THE UK is taking a real battering from thunderstorms in this summer of 2023 but how do they form, how dangerous can they be and which areas are most likely to get a thunderstorm?
Although the north is more commonly associated with rain, according to the Met Office most thunderstorms actually happen across the East Midlands and the southeast in the UK.
But, as we all know, they can happen anywhere so it’s always best to know all about them so you’re prepared.
As heavy rain often accompanies thunder and lightning, many homes and businesses need to be prepared 24 hours a day against flash flooding with flood barriers such as FloodSax alternative sandbags (www.floodsax.co.uk) which are far easier to store and deploy than traditional sandbags. FloodSax are largely biodegradable so are more environmentally friendly too and many local councils now recommend them instead of old-style sandbags..
The Met Office says that thunderstorms develop when the atmosphere is unstable with warm air beneath much colder air. As the warm air rises it cools and condenses, forming small droplets of water and the water vapour can quickly form huge cumulonimbus clouds.
These are the only clouds that can produce hail, thunder and lightning and can stretch as high as 20,000ft above the ground. Unbelievably, according to the Met Office they store the same amount of energy as 10 Hiroshima-sized atom bombs.
Cumulonimbus clouds are associated with extreme weather such as heavy torrential downpours, hail storms, lightning and even tornadoes.
An average thunderstorm lasts for 30 minutes and is about 15 miles wide.
So what causes lightning?
The Met Office says that as the warm air continues to rise into the colder air above it the water droplets combine to create larger droplets which freeze to form ice crystals. As a result of circulating air in the clouds, water freezes on the surface of the droplet or crystal. Eventually, the droplets become too heavy to be supported by the updraughts of air and they fall as hail.
As hail drops through cloud, it picks up a negative charge by rubbing against smaller, positively charged ice crystals - just as rubbing a balloon can create static electricity. A negative charge forms at the base of the cloud where the hail collects, while the lighter ice crystals remain near the top of the cloud and create a positive charge.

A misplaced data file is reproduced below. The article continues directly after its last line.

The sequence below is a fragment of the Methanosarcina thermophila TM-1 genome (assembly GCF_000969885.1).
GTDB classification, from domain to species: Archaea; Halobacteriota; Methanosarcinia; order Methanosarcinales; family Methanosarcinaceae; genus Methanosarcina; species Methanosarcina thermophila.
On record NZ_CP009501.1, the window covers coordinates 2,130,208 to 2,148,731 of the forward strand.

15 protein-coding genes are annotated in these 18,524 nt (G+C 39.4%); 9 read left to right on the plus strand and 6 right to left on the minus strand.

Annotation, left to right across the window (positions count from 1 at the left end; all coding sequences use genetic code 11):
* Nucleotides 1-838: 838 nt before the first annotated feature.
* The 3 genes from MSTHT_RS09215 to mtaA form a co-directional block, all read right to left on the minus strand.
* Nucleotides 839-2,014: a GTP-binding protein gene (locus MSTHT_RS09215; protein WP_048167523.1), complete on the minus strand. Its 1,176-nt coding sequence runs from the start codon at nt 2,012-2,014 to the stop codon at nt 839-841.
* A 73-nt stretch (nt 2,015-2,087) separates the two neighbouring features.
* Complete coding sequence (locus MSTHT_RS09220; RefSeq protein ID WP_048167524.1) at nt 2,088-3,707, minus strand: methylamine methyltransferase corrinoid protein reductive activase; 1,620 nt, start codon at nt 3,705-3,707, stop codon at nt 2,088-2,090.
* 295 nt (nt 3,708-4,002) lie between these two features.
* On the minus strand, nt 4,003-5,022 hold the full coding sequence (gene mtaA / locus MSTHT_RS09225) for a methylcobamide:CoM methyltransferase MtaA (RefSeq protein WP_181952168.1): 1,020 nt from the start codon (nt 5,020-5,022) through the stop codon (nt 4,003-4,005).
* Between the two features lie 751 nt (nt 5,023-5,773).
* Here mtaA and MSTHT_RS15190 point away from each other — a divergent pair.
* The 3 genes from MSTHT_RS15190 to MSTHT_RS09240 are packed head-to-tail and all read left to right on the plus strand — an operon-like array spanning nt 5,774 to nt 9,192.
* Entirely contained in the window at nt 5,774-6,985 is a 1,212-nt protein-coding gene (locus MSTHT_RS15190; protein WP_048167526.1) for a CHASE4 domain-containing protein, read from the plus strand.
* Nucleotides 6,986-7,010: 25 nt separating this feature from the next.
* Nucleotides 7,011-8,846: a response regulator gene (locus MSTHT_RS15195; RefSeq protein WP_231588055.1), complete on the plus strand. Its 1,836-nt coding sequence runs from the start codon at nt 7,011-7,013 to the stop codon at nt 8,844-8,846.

The negative charge is attracted to the Earth’s surface and other clouds and objects. When the attraction becomes too strong, the positive and negative charges come together - or discharge to balance the difference - in a flash of lightning. The rapid expansion and heating of air caused by lightning produces the accompanying loud clap of thunder. This means that a thunderstorm must have lightning as the thunder is caused by lightning.
Considering light travels very fast – about 300 million metres per second and that sound only travels at 300 metres per second - light is a million times faster than the sound produced. To find out how far away the storm is, you can count how long you hear the sound after the lightning. For every 4 seconds between the flash and the rumble the thunderstorm is one mile away.
Thunderstorms are created by intense heating of the Earth’s surface so they are most common in countries where the weather is hot and humid. It also means more thunderstorms happen over land rather than the sea.
* A lightning strike hits somewhere on the Earth’s surface approximately 44 times every second, a total of nearly 1.4 billion lightning strikes every year.
* At any time there are more than 2,000 thunderstorms happening worldwide.
* Each lightning flash is about 3 miles long but only about one centimetre wide.
* Lightning heats the air around it so it’s much hotter than the surface of the sun. Lightning can get up to 50,000°F – that’s 5 times hotter than the sun. To put it even more into context, lava is 2,240°F.
* A single lightning bolt unleashes as much energy as blowing up a ton of TNT.
* A lightning strike is actually made up of between three and twelve individual lightning ‘strokes’, each lasting only a few thousandths of a second.
* Your estimated odds of being struck by lightning in an 80-year lifespan are 1 in 13,000 and, yes, those are higher odds than winning a fortune in the lottery.
Here’s what you should NEVER do during a thunderstorm
Avoid bathtubs, swimming pools and, if you are fishing or swimming, get out of the water straight away as it is extremely dangerous during a lightning storm.
Never seek shelter under a tree or near power lines as they are both conductors of electricity and could cause serious injury or death.
Don’t use your mobile phone during a thunderstorm.
If you are not near any buildings, a car with a metal roof and side is the next best thing.
If you are outside and cannot find shelter, get into a ‘lightning crouch’ by squatting down with your feet together, your head tucked to your chest or between your knees and your hands covering your ears or flat against your knees.
Do not lie flat on the ground as this will give the lightning a larger target.
Don’t wash your hands, shower, wash dishes or do laundry. Metal pipes in the plumbing can also conduct lightning.
Avoid using corded phones and electronics such as computers or power tools. Electrical wires can conduct lightning.